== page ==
Even twice that speed (16 knots) is hardly a sprint. Sailboats of yore could probably better 16 knots.
Most modern cargo ships cruise at around 15 knots around most economical speed, a trade off between fuel consumption and number of trips you can made. This is a function of fuel price. Before 1970, ships traveled at 22 knots + , after fuel crisis , speeds dropped to 15 knots. Today, it is only "high speed" ferries and some container ships that go to 22knots and beyond
It strikes me if I pull out high school physics from the recesses of my mind that boats can be speeded up if you reduce their area of contact with water by cheating - as in hydrofoil boats, or by sheer raw power. I suspect (with no proof) that at speeds below 30 knots a ship that weighs 5000 tons and a sub that weighs 5000 tons would have a roughly similar surface area in contact with water. So if the ship can do 25 kts on the surface it should be able to do the same underwater given the same amount of power.
Some basic YinJin Ear Ring here. There are two components to a ship's resistance. They are 1) The wave making resistance, you make waves, you lose energy. Waves are made because of the air water boundary on the surface.. this is measured by the Froude Number (google for it) and 2) The skin friction resistance, which you alluded to, that is a function of the Reynold's Number (google for it).
Coming to ships and submarines. Now unlike a surface ship , a submarine has NO
, repeat NO, Zilch, Nada, Zero, Cipher, Shoonya wave making resistance, because it is fully submerged and there is no air/water boundary to make waves.
So, your point that a ship with a given wetted surface area is going at 25 knots, a sub with the exact wetted surface area has to go at the same speed is not true. The sub in fact will be going substantially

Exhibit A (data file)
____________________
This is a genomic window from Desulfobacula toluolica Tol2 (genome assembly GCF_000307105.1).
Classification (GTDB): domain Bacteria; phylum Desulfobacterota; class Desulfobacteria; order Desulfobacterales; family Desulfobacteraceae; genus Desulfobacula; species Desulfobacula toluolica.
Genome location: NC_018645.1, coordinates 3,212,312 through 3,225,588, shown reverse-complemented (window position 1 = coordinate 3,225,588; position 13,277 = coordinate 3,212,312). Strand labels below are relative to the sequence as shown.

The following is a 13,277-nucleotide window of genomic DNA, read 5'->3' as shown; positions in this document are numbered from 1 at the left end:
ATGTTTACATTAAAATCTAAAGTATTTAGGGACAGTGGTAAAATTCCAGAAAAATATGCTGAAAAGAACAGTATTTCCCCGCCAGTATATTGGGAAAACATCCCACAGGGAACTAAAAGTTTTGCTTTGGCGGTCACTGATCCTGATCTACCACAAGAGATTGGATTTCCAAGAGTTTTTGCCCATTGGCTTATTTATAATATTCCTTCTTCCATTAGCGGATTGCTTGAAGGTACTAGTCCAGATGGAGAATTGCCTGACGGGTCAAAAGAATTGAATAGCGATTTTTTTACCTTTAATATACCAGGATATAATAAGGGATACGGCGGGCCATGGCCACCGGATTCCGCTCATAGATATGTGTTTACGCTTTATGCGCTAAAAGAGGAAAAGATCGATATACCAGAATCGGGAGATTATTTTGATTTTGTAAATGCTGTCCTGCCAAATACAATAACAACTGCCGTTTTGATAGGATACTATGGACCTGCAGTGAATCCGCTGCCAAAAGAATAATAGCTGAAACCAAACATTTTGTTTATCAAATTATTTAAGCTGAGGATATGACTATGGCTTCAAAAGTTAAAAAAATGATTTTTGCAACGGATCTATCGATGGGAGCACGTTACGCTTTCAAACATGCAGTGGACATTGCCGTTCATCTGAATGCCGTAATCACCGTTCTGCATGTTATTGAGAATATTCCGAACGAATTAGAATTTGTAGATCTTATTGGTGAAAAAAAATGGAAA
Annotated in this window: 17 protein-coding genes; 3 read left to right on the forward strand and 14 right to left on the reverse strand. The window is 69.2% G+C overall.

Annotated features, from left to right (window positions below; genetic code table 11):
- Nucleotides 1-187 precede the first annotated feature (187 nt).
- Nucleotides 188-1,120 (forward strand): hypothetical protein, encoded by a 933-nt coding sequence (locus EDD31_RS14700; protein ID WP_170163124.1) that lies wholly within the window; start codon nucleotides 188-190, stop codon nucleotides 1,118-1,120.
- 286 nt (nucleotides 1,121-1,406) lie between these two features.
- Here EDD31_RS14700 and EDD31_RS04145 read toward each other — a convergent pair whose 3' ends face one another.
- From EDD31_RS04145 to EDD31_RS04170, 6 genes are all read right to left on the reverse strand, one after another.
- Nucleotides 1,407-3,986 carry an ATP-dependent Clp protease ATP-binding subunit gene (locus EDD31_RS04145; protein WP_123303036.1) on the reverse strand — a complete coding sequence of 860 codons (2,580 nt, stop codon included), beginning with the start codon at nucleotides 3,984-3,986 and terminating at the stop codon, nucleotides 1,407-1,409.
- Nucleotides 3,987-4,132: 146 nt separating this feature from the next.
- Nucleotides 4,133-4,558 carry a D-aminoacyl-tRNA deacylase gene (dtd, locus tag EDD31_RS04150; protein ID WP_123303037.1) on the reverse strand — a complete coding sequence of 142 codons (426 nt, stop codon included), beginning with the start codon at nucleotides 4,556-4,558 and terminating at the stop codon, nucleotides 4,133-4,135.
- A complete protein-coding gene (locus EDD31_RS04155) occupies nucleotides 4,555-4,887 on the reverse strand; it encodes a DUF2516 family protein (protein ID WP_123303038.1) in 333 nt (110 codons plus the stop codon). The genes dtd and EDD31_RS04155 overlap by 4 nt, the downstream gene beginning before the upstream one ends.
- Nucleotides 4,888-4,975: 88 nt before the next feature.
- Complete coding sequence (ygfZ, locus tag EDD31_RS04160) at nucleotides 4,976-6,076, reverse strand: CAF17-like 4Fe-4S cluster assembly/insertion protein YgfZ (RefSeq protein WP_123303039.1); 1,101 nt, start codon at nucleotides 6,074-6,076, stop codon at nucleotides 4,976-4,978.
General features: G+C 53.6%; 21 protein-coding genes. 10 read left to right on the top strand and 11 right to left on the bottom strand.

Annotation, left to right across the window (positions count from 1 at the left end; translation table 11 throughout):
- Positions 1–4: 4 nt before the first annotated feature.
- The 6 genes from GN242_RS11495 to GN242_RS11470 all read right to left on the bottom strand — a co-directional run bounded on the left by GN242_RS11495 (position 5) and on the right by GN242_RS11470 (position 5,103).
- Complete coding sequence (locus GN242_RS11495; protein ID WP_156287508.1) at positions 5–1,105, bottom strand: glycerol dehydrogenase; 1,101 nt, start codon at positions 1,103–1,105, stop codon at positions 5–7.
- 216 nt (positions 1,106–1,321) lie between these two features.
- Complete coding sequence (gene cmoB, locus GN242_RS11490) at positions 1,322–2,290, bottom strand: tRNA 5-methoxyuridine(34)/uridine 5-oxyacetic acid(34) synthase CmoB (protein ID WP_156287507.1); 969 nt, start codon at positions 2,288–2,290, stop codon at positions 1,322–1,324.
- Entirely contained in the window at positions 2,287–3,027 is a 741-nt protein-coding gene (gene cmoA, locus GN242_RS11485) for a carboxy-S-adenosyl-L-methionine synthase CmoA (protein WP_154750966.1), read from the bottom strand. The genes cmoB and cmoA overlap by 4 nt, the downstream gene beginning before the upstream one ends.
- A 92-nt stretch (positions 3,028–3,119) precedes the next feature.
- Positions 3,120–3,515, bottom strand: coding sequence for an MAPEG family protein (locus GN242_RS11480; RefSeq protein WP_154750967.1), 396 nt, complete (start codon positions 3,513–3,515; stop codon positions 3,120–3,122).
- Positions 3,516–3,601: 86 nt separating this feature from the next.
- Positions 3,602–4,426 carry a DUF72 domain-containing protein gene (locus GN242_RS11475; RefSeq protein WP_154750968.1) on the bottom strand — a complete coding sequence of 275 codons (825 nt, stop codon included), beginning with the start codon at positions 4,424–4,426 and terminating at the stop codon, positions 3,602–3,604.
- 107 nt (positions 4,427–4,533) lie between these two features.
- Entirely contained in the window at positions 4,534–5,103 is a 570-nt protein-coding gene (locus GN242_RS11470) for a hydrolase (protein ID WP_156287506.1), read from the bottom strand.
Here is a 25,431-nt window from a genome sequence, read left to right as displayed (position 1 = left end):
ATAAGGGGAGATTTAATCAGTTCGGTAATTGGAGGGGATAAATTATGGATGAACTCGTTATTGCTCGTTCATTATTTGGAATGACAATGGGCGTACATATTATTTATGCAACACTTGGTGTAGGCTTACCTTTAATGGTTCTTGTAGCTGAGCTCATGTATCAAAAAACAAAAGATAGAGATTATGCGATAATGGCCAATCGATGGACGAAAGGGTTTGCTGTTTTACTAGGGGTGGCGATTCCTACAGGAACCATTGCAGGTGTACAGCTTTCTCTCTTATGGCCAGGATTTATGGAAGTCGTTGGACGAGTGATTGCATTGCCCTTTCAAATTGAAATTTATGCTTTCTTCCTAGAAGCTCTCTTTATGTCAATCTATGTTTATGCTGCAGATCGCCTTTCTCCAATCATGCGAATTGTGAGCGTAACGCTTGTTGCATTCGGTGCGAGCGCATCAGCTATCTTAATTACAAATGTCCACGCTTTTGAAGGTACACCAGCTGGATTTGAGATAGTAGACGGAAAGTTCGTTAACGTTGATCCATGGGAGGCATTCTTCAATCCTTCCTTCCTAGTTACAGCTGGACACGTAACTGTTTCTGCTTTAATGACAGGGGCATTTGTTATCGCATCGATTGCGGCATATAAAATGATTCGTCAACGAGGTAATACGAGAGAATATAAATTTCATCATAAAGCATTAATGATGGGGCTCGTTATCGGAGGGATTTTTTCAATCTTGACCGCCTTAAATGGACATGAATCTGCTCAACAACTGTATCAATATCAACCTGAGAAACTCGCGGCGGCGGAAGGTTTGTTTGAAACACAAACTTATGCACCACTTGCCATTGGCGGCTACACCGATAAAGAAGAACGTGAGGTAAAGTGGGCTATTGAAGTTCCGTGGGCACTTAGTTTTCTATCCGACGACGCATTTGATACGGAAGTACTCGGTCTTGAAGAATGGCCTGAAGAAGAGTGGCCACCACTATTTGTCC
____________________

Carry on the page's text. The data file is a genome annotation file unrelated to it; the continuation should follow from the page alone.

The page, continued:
faster (assuming that both the ship and sub are hydro dynamically efficient and "ship shape" and have similar powering).
Google for the United States "Guppy" program and why it came about and why modern submarines have a "tear drop " hull shape, compared to WW-II subs which have a shape like a "surface boat", with the top sides fully closed.
So I wonder if low underwater speeds have everything to do with stealth. Apart from engine/gear noise - the ship will surely set off turbulence that is detectable. Also I am guessing that no matter how high tech and stealthy you make the propeller/screw the faster you turn it the more likely it is to be noisy.
There is a tactical speed beyond which your sensors will become "blind" with your own noise (though modern signal processing probably obviates some of this.. think Bose active noise cancelling headsets) and passive sensors will get lost in all the noise and you might have to start using active sonar . And yes, true about the propeller/screw, but with good and careful design, you can make sure that it is well manageable within the design speeds.
That means that stealthy subs cannot turn on full power in one go and "burn rubber" as it were by letting the screw go whirrrrrrrrrr "Avast! Full speed ahead!!" as the ship accelerates. Even the acceleration must be slow to avoid turbulence and noise. That means the propeller is gradually accelerated from whoooooosh-whoooooosh to whooosh-whooosh-whooosh to whoosh-whoosh-whoosh-whoosh.
There is such great inertia in the system and ship machinery, that in any case, it is not a "quantized jump" from say 200 rpm to 500 rpm like in a motor boat with an outboard engine in a juffy. More than the prop, usually in ships/subs much of the source of vibration is not the props per se, but other rotating machinery, in fact the drive shafts (long rods, prone to vibration) are notorious, and hence efforts to isolate all machinery on mountings so that they cant transmit vibrations and other stuff. Subs with the motor in the aft and small short shafts and single screw will have mercifully less of such a problem. Put the engine amidships and long drive shafts driving props in the rear like most surface combatants and older WWII types...yeah, big problem.
In fact, even flushing to toilet in a submarine has to be extremely quiet. If you take the "parryware" toilet or even the TFTA "American Standard" or Uber TFTA Japanese "TOTO" and install it on a sub and if a sailor takes a dump and flushes, the "woosh" can be picked up if not isolated.